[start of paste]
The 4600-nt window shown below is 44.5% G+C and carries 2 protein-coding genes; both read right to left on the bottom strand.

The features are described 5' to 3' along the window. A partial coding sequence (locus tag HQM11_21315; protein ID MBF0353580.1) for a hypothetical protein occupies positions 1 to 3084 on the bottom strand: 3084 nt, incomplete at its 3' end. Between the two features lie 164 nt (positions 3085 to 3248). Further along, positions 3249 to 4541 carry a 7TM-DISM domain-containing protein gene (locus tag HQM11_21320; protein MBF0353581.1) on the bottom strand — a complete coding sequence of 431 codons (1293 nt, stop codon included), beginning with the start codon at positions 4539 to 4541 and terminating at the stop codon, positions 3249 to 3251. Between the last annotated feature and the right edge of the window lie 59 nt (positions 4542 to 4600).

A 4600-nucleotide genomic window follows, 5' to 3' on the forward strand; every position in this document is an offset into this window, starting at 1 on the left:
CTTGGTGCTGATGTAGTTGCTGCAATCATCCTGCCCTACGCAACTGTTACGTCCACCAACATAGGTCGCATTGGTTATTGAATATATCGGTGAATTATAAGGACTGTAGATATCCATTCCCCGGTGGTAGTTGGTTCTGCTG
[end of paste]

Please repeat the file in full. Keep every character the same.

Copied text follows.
The 4600-nt window shown below is 44.5% G+C and carries 2 protein-coding genes; both read right to left on the bottom strand.

The features are described 5' to 3' along the window. A partial coding sequence (locus tag HQM11_21315; protein ID MBF0353580.1) for a hypothetical protein occupies positions 1 to 3084 on the bottom strand: 3084 nt, incomplete at its 3' end. Between the two features lie 164 nt (positions 3085 to 3248). Further along, positions 3249 to 4541 carry a 7TM-DISM domain-containing protein gene (locus tag HQM11_21320; protein MBF0353581.1) on the bottom strand — a complete coding sequence of 431 codons (1293 nt, stop codon included), beginning with the start codon at positions 4539 to 4541 and terminating at the stop codon, positions 3249 to 3251. Between the last annotated feature and the right edge of the window lie 59 nt (positions 4542 to 4600).

A 4600-nucleotide genomic window follows, 5' to 3' on the forward strand; every position in this document is an offset into this window, starting at 1 on the left:
CTTGGTGCTGATGTAGTTGCTGCAATCATCCTGCCCTACGCAACTGTTACGTCCACCAACATAGGTCGCATTGGTTATTGAATATATCGGTGAATTATAAGGACTGTAGATATCCATTCCCCGGTGGTAGTTGGTTCTGCTG